“We don’t know what the state is going to do but it won’t be good,” said Bedford. “Our TA allotment is also the most critical piece that could be cut, well over 50 positions in the State Senate proposed budget. So this increase in taxes really will help us.”

Board of Commissioners Chair Barry Jacobs reminded the audience that the two school districts have seen a combined loss of $42 million in state funding in the past five years.

The 2014-2015 county budget goes in to effect July 1. Legislators are still hashing out the final version of the state budget.

On School Funding, BOCC Faces Tough Choices

Tonight at 7:00, the Orange County Board of Commissioners holds a work session (at the Southern Human Services Center) to continue discussing next year’s fiscal budget – including, perhaps most notably, the question of funding for Orange County’s two school districts.

The current proposal (with no property tax increase) includes a $2.9 million combined increase in spending for Orange County Schools and Chapel Hill-Carrboro City Schools – but the two districts face a combined shortfall of around $7 million. Local officials are also watching the budget debate in Raleigh, where legislators are considering at least one proposal that would eliminate funding for teaching assistants in grades 2 and 3 (among other things).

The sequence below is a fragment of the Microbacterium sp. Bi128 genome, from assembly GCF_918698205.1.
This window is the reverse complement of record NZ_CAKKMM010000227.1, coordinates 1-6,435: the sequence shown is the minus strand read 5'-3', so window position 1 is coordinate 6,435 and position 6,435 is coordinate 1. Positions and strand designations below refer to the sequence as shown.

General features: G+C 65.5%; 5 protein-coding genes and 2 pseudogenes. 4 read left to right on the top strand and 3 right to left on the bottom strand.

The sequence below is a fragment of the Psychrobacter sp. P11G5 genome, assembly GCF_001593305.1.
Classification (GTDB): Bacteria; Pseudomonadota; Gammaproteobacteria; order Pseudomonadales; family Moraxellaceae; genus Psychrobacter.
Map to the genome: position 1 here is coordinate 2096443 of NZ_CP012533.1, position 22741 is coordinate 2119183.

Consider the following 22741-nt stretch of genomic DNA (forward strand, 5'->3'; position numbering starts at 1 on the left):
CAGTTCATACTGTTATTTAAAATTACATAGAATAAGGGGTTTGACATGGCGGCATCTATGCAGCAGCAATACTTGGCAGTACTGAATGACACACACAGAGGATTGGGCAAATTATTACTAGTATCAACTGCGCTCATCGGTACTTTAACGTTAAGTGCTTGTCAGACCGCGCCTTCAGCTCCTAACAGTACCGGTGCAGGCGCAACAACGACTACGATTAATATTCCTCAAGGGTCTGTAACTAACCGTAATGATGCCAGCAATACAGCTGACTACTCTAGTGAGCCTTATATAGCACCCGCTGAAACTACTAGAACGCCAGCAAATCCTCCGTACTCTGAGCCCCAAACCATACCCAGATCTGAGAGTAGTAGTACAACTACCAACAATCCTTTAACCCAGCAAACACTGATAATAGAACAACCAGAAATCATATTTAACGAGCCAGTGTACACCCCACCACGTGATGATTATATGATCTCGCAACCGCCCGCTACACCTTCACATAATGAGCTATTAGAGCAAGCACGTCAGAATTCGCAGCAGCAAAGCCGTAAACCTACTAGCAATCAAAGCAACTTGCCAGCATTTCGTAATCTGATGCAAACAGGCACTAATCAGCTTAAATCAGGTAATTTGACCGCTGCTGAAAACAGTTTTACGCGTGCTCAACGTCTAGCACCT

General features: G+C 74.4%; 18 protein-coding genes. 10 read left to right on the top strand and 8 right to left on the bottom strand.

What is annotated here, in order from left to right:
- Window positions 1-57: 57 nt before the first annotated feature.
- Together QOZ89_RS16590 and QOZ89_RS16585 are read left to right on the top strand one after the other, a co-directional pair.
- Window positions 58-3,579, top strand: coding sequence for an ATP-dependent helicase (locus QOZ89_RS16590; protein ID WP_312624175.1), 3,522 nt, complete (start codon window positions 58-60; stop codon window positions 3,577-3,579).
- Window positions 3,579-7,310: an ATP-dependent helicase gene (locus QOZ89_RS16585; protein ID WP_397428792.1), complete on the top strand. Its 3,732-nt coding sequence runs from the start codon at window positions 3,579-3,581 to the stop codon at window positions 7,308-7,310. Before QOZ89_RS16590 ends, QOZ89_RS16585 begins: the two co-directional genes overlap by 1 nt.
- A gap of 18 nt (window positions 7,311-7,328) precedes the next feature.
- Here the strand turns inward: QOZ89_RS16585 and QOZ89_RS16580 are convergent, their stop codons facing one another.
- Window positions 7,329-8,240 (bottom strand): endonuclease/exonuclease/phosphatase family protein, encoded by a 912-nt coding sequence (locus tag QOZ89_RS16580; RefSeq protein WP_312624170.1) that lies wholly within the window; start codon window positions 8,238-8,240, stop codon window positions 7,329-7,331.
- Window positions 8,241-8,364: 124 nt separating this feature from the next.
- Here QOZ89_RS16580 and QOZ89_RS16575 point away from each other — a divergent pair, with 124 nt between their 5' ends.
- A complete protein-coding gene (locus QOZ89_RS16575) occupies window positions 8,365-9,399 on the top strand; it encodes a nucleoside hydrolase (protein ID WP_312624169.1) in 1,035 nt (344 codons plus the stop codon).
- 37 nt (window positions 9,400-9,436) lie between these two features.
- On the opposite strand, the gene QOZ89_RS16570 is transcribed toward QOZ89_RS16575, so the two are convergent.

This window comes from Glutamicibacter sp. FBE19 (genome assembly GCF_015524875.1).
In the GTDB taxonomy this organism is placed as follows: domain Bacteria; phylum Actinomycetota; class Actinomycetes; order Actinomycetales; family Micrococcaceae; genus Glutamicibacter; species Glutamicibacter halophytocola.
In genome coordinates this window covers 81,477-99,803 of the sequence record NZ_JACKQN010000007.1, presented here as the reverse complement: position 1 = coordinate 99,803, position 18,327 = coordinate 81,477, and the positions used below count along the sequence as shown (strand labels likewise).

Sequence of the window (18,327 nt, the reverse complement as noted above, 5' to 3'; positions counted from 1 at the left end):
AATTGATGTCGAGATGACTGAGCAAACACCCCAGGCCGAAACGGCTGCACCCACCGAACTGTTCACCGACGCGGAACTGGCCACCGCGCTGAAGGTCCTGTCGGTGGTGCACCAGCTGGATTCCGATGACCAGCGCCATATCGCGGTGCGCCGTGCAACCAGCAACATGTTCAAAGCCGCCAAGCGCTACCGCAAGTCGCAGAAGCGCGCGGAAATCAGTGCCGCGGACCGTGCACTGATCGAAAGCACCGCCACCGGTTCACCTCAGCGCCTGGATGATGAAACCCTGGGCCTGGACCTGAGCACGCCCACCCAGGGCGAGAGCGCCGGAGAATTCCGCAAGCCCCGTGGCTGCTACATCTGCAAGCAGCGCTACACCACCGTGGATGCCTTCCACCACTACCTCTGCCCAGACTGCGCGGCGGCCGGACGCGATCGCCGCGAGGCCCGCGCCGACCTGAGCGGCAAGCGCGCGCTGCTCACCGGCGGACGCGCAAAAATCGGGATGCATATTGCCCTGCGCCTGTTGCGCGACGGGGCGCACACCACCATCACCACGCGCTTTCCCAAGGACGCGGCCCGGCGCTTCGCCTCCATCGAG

Many local residents have called on county commissioners to raise the county’s property tax rate to fully fund the school districts’ budget requests, but county officials have been reluctant to raise a rate that’s already relatively high (fifth-highest of North Carolina’s 100 counties).

Click here for budget and tax-rate information, from an earlier board meeting agenda.

With all of that (and more) in mind, WCHL’s Aaron Keck sat down on Tuesday with County Commissioner Penny Rich, who’s also a parent in the Chapel Hill-Carrboro district.

Listen to their conversation.

Schools, County In Limbo Awaiting NCGA Budget

Local leaders don’t yet know what the final state budget will look like, but they all agree- things are likely to get worse, not better.

“It would be a disaster, I think, to cut $6 million dollars from our budget,” said Chapel Hill-Carrboro school board member Mike Kelley. “It would just be a completely different community.”

Kelley and other officials from Orange County Schools and Chapel Hill-Carrboro City Schools came before Orange County Commissioners on Thursday to detail how state cuts could adversely impact education.